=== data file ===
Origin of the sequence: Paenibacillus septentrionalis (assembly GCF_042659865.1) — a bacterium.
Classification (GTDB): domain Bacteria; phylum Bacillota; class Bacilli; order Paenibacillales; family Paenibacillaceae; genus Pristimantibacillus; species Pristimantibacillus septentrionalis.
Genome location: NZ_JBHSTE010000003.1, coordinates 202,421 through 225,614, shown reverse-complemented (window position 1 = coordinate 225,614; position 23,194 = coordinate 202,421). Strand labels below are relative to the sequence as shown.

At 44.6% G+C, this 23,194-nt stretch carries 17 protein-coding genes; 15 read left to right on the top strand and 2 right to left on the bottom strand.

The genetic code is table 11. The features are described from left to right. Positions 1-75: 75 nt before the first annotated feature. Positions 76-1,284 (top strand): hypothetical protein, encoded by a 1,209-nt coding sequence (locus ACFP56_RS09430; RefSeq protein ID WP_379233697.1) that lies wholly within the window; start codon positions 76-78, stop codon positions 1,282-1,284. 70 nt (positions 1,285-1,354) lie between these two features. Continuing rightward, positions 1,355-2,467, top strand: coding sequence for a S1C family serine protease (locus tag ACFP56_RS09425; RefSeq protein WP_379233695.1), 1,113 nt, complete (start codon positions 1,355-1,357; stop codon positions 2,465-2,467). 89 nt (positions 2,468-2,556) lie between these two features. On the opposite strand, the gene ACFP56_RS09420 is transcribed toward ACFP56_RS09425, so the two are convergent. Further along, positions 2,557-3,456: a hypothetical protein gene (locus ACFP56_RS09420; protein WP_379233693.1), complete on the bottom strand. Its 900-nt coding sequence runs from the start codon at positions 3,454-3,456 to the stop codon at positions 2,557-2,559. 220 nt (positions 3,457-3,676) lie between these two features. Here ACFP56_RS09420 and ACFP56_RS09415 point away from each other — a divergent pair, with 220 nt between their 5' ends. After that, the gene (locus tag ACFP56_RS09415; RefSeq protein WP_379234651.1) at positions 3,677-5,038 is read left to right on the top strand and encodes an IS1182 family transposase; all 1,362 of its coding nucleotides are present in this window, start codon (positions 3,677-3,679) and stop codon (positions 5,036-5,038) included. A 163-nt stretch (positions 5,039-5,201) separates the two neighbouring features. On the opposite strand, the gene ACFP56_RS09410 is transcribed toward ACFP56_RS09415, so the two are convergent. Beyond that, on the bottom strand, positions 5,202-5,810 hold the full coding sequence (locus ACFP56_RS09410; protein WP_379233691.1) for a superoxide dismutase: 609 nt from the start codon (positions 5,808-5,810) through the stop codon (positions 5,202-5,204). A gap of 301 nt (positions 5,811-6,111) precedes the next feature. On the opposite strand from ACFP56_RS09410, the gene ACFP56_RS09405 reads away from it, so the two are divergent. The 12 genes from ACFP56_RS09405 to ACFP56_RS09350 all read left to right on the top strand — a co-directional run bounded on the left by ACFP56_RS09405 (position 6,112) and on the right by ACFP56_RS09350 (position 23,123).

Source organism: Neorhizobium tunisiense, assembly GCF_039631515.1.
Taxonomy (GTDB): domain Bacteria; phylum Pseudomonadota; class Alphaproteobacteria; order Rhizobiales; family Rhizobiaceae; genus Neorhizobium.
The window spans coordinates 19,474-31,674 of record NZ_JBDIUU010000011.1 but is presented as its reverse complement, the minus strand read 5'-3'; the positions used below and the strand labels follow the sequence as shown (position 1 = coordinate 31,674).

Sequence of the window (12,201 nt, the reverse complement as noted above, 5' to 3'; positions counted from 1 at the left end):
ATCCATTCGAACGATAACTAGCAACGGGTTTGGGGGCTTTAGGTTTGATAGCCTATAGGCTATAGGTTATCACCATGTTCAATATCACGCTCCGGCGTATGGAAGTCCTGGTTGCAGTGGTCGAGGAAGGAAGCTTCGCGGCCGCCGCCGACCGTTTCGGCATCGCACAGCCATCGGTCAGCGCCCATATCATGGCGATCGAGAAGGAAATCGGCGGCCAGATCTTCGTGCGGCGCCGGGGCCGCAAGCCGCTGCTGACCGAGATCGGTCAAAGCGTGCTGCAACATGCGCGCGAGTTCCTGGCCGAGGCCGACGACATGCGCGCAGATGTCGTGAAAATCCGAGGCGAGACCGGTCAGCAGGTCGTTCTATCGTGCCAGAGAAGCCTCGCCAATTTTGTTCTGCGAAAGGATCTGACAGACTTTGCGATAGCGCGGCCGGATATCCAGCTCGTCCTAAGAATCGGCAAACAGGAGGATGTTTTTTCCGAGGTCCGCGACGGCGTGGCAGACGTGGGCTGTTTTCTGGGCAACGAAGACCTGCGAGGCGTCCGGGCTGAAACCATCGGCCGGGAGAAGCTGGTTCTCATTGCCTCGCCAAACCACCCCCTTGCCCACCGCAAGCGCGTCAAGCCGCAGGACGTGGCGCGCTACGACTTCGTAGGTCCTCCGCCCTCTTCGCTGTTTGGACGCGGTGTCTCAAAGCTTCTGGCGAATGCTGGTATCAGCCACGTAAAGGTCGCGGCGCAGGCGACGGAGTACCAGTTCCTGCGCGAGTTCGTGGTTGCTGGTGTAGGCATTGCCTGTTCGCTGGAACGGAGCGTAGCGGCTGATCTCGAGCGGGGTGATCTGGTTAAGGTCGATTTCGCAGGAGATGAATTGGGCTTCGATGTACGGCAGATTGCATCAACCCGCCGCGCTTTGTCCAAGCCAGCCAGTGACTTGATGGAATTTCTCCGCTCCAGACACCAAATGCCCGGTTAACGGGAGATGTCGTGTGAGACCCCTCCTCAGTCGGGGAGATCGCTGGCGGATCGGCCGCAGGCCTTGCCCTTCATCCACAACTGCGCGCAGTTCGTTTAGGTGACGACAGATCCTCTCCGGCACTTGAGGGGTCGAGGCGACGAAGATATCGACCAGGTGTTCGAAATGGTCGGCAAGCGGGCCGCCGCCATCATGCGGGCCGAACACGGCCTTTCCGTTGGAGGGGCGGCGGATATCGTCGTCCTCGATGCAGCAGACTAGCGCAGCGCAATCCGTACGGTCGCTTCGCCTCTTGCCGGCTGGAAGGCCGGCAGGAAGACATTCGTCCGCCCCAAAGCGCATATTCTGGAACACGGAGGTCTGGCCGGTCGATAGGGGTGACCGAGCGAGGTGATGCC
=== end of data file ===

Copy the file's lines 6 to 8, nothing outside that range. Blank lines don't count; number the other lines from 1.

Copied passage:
Source organism: Neorhizobium tunisiense, assembly GCF_039631515.1.
Taxonomy (GTDB): domain Bacteria; phylum Pseudomonadota; class Alphaproteobacteria; order Rhizobiales; family Rhizobiaceae; genus Neorhizobium.
The window spans coordinates 19,474-31,674 of record NZ_JBDIUU010000011.1 but is presented as its reverse complement, the minus strand read 5'-3'; the positions used below and the strand labels follow the sequence as shown (position 1 = coordinate 31,674).